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accept

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accept


  4  definitions  found 
 
  From  Webster's  Revised  Unabridged  Dictionary  (1913)  [web1913]: 
 
  Accept  \Ac*cept"\,  v.  t.  [imp.  &  p.  p.  {Accepted};  p.  pr  &  vb 
  n.  {Accepting}.]  [F.  accepter,  L.  acceptare  freq.  of 
  accipere  ad  +  capere  to  take  akin  to  E.  heave.] 
  1.  To  receive  with  a  consenting  mind  (something  offered);  as 
  to  accept  a  gift;  --  often  followed  by  of 
 
  If  you  accept  them  then  their  worth  is  great. 
  --Shak. 
 
  To  accept  of  ransom  for  my  son.  --Milton. 
 
  She  accepted  of  a  treat.  --Addison. 
 
  2.  To  receive  with  favor;  to  approve. 
 
  The  Lord  accept  thy  burnt  sacrifice.  --Ps.  xx  3. 
 
  Peradventure  he  will  accept  of  me  --Gen.  xxxii 
  20. 
 
  3.  To  receive  or  admit  and  agree  to  to  assent  to  as  I 
  accept  your  proposal,  amendment,  or  excuse. 
 
  4.  To  take  by  the  mind;  to  understand;  as  How  are  these 
  words  to  be  accepted? 
 
  5.  (Com.)  To  receive  as  obligatory  and  promise  to  pay  as  to 
  accept  a  bill  of  exchange.  --Bouvier. 
 
  6.  In  a  deliberate  body,  to  receive  in  acquittance  of  a  duty 
  imposed;  as  to  accept  the  report  of  a  committee.  [This 
  makes  it  the  property  of  the  body,  and  the  question  is 
  then  on  its  adoption.] 
 
  {To  accept  a  bill}  (Law),  to  agree  (on  the  part  of  the 
  drawee)  to  pay  it  when  due. 
 
  {To  accept  service}  (Law),  to  agree  that  a  writ  or  process 
  shall  be  considered  as  regularly  served,  when  it  has  not 
  been 
 
  {To  accept  the  person}  (Eccl.),  to  show  favoritism.  ``God 
  accepteth  no  man's  person.''  --Gal.  ii  6. 
 
  Syn:  To  receive;  take  admit  See  {Receive}. 
 
  From  Webster's  Revised  Unabridged  Dictionary  (1913)  [web1913]: 
 
  Accept  \Ac*cept"\,  a. 
  Accepted.  [Obs.]  --Shak. 
 
  From  WordNet  r  1.6  [wn]: 
 
  accept 
  v  1:  consider  or  hold  as  true;  "I  cannot  accept  the  dogma  of  this 
  church";  "accept  an  argument"  [ant:  {reject}] 
  2:  receive  willingly  something  given  or  offered;  "The  only  girl 
  who  would  have  him  was  the  miller's  daughter";  "I  won't 
  have  this  dog  in  my  house!";  "Please  accept  my  present" 
  [syn:  {take},  {have}]  [ant:  {refuse}] 
  3:  give  an  affirmative  reply  to  respond  favorably  to:  "I 
  cannot  accept  your  invitation";  "I  go  for  this  resolution"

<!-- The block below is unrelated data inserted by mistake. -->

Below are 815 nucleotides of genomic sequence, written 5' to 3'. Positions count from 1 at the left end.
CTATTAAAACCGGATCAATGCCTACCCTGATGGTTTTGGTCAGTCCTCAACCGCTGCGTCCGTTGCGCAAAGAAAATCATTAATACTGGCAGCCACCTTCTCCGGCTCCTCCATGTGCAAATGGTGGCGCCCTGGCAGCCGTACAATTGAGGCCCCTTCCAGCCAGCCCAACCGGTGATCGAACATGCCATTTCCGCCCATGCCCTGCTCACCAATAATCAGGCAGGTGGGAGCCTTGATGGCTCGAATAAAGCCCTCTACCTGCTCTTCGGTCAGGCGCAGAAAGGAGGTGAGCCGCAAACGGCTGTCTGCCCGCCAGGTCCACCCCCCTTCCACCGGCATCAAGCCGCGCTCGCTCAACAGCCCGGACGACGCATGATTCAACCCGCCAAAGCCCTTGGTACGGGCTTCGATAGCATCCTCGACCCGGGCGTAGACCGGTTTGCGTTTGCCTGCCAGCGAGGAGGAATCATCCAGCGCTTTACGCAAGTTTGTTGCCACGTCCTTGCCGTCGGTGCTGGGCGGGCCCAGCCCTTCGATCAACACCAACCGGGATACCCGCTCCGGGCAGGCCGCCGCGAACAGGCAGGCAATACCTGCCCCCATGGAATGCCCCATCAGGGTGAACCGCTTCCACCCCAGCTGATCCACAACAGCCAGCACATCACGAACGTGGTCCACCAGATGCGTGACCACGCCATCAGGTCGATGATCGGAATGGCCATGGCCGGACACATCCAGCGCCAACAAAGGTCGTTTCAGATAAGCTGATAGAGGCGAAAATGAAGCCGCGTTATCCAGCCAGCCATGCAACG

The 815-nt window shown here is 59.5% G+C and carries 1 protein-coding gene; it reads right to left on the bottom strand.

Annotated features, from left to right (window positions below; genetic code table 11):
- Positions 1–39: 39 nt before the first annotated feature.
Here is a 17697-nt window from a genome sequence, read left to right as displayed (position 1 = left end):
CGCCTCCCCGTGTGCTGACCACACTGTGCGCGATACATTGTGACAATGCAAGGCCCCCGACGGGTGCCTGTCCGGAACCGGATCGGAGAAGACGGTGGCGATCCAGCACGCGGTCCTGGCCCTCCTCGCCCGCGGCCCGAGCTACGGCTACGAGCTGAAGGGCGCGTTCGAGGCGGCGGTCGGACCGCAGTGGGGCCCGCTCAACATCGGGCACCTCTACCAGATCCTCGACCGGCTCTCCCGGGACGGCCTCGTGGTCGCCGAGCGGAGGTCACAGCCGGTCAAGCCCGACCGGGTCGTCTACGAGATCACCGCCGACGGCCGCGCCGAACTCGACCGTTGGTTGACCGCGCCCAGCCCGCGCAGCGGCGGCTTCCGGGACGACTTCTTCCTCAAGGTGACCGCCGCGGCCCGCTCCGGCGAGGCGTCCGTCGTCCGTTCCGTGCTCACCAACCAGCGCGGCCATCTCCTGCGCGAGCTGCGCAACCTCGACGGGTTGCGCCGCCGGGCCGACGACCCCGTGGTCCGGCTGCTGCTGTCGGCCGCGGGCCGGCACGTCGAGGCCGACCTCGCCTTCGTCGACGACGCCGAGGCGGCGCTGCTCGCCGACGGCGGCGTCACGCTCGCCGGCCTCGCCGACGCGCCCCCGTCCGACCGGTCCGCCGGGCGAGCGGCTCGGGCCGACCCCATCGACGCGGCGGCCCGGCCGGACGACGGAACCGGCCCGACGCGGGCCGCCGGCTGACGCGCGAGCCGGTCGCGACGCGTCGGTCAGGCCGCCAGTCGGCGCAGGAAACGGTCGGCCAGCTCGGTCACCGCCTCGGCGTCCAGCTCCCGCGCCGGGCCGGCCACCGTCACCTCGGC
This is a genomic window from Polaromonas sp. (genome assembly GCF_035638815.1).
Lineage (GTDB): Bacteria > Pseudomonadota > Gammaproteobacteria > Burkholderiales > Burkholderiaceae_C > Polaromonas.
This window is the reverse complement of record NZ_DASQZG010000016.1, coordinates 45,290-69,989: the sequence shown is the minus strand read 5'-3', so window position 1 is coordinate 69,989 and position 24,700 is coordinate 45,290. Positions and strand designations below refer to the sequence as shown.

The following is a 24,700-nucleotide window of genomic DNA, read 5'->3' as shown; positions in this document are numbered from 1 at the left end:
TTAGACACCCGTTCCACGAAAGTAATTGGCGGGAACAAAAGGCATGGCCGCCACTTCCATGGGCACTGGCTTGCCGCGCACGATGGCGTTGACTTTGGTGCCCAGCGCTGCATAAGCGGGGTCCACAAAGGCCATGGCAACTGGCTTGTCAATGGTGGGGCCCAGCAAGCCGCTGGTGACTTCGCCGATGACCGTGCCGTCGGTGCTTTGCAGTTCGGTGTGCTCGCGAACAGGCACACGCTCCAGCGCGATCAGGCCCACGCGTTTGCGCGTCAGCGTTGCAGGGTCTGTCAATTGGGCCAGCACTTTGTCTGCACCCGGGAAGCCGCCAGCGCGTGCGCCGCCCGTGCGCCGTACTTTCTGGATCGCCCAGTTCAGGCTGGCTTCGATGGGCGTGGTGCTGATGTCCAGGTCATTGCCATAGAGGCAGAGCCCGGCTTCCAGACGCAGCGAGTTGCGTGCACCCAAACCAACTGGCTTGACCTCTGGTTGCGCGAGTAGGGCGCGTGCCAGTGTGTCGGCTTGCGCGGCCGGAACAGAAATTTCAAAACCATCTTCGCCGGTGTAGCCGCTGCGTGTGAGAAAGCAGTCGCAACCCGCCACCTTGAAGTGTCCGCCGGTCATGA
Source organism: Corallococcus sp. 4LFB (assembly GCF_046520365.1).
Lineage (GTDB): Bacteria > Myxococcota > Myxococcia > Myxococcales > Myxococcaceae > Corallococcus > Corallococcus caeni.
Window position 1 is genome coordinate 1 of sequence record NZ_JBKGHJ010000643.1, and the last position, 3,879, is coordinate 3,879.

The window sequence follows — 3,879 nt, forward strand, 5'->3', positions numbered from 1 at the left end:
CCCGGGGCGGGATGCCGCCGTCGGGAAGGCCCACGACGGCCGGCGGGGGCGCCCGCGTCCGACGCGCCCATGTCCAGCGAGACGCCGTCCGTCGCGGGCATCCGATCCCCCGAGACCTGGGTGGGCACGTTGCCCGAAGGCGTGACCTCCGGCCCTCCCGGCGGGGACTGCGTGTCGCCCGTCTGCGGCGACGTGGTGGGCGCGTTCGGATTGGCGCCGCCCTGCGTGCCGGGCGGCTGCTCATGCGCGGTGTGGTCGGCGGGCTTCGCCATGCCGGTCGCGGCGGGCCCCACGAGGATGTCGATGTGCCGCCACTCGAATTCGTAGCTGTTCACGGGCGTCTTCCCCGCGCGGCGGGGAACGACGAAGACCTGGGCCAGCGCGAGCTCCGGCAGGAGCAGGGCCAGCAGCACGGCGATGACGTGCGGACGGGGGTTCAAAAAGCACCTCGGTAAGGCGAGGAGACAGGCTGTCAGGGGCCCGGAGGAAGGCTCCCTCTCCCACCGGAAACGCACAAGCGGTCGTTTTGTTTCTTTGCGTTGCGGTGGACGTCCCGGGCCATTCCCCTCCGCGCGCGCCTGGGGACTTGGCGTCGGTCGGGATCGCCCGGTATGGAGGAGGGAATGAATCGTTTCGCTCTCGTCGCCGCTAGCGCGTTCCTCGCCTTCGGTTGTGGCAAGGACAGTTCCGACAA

[syn:  {consent},  {go  for}]  [ant:  {refuse}] 
  4:  react  favorably  to  consider  right  and  proper;  "People  did 
  not  accept  atonal  music  at  that  time";  "We  accept  the  idea 
  of  universal  health  care" 
  5:  admit  into  a  group  or  community;  "accept  students  for 
  graduate  study";  "We'll  have  to  vote  on  whether  or  not  to 
  admit  a  new  member"  [syn:  {admit},  {take},  {take  on}] 
  6:  take  on  as  one's  own  expenses  or  debts  of  another  person; 
  "I'll  accept  the  charges";  "She  agreed  to  bear  the 
  responsibility"  [syn:  {bear},  {take  over},  {assume}] 
  7:  tolerate  or  accommodate  oneself  to  "I  shall  have  to  accept 
  these  unpleasant  working  conditions";  "I  swallowed  the 
  insult"  [syn:  {swallow}] 
  8:  be  designed  to  hold  or  take  "This  surface  will  not  take  the 
  dye"  [syn:  {take}] 
  9:  of  a  deliberative  body:  receive  (a  report)  officially,  as 
  from  a  committee 
  10:  make  use  of  or  accept  for  some  purpose;  "take  a  risk";  "take 
  an  opportunity"  [syn:  {take}] 
  11:  be  sexually  responsive  to  used  of  a  female  domesticated 
  mammal;  "The  cow  accepted  the  bull" 
 
  From  The  Free  On-line  Dictionary  of  Computing  (13  Mar  01)  [foldoc]: 
 
  accept 
 
    {Berkeley}  {Unix}  networking  {socket} 
  library  routine  to  satisfy  a  connection  request  from  a  remote 
  {host}.  A  specified  socket  on  the  local  host  (which  must  be 
  capable  of  accepting  the  connection)  is  connected  to  the 
  requesting  socket  on  the  remote  host.  The  remote  socket's 
  socket  address  is  returned. 
 
  {Unix  manual  pages}:  accept(2),  connect(2). 
 
  (1994-11-08) 
 
 




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